At the beginning of June, Australian Treasurer Peter Costello seized on national account figures showing a 1.1 percent GDP growth for the March quarter as evidence that the “economy had roared back”. “It [the report] has put paid to all the recession talk from some gloomy surveys,” he proclaimed.
To put Costello’s hype in context: if the figure been in the negative then, together with the 0.6 percent contraction for the December quarter, it would have placed Australia officially in recession.
Big business commentators were far more cautious. BT Funds Management chief economist Dr Chris Caton remarked that it was “difficult to believe that the Australian economy was really as robust in the quarter as a literal interpretation of the figures suggest.”
A closer examination reveals the reasons for the caution. The small increase was fuelled in the main by a 2.2 percent rise in household spending much of it on credit card transactions. Credit card spending in January increased a massive 45 percent compared to the previous year, with the total debt rising to $18 billion—a record high. At the same time household saving plunged to a record low, falling to just 70 cents in every $100 compared to $5 in every $100 in 1996.
Housing and business investment were described as “weak,” growing by just 0.8 percent and 1.8 percent respectively, despite the Howard government’s pre-election budget which increased overall spending and included a $14,000 First Home Buyers Grant. Manufacturing output recorded its third consecutive quarterly decline, dropping to 3.9 percent.
Australian Bureau of Statistics (ABS) figures released this week confirmed a sharp downturn in home building during the March quarter. Housing starts dropped 2.7 percent to 27,603 dwellings—down nearly 40 percent compared to last year. It was the fourth straight quarterly fall for housing starts, which declined 1.9 percent in the December quarter and 32 percent in the September quarter.
Costello’s claim that the economy was on the mend offered no comfort to those already out of work or who lost their jobs in the last three months. Figures released at the beginning of June showed that the jobless rate jumped from 6.4 percent in March to 6.9 percent in May—the highest level since September 1999.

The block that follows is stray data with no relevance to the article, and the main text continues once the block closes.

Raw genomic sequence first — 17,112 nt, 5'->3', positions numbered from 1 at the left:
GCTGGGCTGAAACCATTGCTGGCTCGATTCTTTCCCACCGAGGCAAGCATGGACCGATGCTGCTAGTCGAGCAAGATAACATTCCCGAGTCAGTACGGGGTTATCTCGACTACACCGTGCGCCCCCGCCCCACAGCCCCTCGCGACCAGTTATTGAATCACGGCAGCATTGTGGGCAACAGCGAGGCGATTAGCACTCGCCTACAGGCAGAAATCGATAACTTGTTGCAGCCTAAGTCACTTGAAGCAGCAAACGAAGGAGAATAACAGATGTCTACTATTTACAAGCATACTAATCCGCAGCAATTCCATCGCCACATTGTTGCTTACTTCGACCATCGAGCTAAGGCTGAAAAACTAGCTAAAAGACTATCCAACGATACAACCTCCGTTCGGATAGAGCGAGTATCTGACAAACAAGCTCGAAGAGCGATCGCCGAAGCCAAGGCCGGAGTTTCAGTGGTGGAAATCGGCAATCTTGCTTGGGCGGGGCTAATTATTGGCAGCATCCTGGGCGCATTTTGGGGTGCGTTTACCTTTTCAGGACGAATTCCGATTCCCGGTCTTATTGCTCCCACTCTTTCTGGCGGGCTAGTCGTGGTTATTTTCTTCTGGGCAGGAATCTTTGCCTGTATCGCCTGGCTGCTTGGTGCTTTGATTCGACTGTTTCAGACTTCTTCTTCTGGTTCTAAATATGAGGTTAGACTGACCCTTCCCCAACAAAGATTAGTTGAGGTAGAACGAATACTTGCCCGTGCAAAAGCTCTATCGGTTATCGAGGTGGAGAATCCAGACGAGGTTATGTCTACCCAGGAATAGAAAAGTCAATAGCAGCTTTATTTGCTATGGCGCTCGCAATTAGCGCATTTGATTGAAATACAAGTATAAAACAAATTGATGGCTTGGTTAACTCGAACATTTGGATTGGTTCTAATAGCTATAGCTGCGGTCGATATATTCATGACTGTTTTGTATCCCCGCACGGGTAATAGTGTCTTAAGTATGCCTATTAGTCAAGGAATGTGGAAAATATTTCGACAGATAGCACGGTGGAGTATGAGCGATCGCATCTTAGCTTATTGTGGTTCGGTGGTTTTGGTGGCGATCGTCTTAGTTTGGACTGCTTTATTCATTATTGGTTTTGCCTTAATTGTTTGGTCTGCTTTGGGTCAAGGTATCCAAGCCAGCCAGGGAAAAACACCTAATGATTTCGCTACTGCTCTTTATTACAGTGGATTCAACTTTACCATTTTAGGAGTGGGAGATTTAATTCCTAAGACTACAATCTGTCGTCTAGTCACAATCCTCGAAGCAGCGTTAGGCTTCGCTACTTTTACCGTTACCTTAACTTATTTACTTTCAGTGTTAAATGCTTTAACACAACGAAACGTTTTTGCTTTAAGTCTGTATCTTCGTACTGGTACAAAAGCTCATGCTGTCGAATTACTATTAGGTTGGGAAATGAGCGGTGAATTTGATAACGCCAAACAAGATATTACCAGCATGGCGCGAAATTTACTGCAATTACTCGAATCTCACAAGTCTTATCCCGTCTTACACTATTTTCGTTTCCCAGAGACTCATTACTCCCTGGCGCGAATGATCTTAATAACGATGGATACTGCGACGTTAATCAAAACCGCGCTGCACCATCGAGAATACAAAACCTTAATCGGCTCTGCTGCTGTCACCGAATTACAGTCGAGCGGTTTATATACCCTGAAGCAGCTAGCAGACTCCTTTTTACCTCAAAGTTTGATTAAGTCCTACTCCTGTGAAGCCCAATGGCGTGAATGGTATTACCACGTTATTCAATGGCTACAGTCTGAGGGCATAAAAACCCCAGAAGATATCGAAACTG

The fragility of the Australian economy has been underscored by three major corporate collapses which have destroyed thousands of jobs in associated industries and suppliers.
The collapse of HIH, Australia’s second largest insurance company, at the beginning of March, with debts of between $4 and $5 billion, is still reverberating with thousands of small and large-scale builders left without insurance coverage.
According to the Newcastle Master Builders Association, on the NSW Central Coast alone large building projects worth more than $100 million, as well as 343 residential building projects worth $47.3 million, remain on hold, affecting a total of 450 jobs.
The HIH failure has also impacted on other areas. Last month the Nagambie Private Hospital in Victoria had to close its acute service section as a result of insurance problems, sacking 15 workers and transferring the 50 remaining staff to other health services.
The collapse of Impulse Airlines in May, Australia’s third largest domestic carrier, and its takeover by Qantas Airlines cost more than 200 jobs immediately. The future of the company’s remaining 800 staff is still uncertain, but 120 jobs at Impulse’s call centre in Newcastle will be axed.